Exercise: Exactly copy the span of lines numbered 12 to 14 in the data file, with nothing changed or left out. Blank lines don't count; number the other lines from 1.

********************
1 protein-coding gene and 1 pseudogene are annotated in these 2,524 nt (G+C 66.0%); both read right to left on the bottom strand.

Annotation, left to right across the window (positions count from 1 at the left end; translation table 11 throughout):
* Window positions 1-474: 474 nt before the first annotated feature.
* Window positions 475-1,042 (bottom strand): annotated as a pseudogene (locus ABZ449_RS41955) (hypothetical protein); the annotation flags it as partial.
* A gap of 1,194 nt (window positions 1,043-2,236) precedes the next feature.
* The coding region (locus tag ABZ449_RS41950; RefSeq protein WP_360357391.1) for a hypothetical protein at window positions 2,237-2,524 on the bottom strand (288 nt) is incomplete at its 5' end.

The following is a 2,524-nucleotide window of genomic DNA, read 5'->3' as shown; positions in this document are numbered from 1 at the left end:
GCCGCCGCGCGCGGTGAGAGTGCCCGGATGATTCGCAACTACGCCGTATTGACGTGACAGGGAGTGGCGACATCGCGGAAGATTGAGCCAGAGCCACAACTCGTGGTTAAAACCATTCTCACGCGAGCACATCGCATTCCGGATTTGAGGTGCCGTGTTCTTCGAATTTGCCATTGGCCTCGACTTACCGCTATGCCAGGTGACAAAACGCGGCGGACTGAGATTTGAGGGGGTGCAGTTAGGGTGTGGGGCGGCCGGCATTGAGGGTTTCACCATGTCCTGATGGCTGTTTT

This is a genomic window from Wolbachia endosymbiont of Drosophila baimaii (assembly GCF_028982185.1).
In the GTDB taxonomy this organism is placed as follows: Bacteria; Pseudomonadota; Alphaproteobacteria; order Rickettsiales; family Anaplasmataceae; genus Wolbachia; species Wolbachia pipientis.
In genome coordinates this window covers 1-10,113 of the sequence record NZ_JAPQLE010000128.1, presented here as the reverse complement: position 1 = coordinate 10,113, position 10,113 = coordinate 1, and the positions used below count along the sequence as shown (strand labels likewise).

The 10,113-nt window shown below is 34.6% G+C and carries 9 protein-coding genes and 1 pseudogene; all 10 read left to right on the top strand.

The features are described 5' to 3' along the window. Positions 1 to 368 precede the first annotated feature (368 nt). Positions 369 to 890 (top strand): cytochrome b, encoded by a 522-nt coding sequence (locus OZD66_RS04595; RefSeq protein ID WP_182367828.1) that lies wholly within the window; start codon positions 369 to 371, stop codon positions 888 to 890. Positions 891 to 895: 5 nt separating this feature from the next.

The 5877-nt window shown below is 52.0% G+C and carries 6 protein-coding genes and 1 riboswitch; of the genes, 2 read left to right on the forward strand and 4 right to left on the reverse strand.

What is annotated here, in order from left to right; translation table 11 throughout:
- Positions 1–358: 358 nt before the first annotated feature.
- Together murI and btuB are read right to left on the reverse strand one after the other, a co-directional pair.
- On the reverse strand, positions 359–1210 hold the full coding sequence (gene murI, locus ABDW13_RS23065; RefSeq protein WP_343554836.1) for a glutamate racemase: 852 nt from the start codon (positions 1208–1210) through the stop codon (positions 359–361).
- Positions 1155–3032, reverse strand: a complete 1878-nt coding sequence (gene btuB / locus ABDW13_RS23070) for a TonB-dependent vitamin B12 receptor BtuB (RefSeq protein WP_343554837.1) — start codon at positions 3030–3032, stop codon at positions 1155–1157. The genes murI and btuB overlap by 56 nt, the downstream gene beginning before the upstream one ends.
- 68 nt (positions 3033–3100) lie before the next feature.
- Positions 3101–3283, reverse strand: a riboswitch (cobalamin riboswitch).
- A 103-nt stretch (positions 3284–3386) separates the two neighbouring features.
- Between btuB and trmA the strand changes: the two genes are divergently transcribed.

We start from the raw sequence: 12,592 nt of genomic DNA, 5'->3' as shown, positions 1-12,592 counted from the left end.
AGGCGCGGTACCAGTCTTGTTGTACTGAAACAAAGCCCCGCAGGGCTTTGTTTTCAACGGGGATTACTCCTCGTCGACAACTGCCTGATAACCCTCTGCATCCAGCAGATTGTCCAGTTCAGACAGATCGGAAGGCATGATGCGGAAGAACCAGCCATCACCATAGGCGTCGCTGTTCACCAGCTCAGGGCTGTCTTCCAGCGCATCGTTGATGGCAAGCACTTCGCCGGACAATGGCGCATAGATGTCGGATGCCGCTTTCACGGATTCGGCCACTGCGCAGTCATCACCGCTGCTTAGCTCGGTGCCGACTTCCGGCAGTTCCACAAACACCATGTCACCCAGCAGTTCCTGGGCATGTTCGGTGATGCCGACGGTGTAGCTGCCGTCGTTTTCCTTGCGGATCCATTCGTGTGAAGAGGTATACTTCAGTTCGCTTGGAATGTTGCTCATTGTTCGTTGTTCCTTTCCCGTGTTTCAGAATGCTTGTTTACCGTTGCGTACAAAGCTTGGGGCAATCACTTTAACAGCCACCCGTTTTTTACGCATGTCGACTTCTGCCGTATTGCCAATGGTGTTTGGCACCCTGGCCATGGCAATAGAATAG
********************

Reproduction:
The 10,113-nt window shown below is 34.6% G+C and carries 9 protein-coding genes and 1 pseudogene; all 10 read left to right on the top strand.

The features are described 5' to 3' along the window. Positions 1 to 368 precede the first annotated feature (368 nt). Positions 369 to 890 (top strand): cytochrome b, encoded by a 522-nt coding sequence (locus OZD66_RS04595; RefSeq protein ID WP_182367828.1) that lies wholly within the window; start codon positions 369 to 371, stop codon positions 888 to 890. Positions 891 to 895: 5 nt separating this feature from the next.

The 5877-nt window shown below is 52.0% G+C and carries 6 protein-coding genes and 1 riboswitch; of the genes, 2 read left to right on the forward strand and 4 right to left on the reverse strand.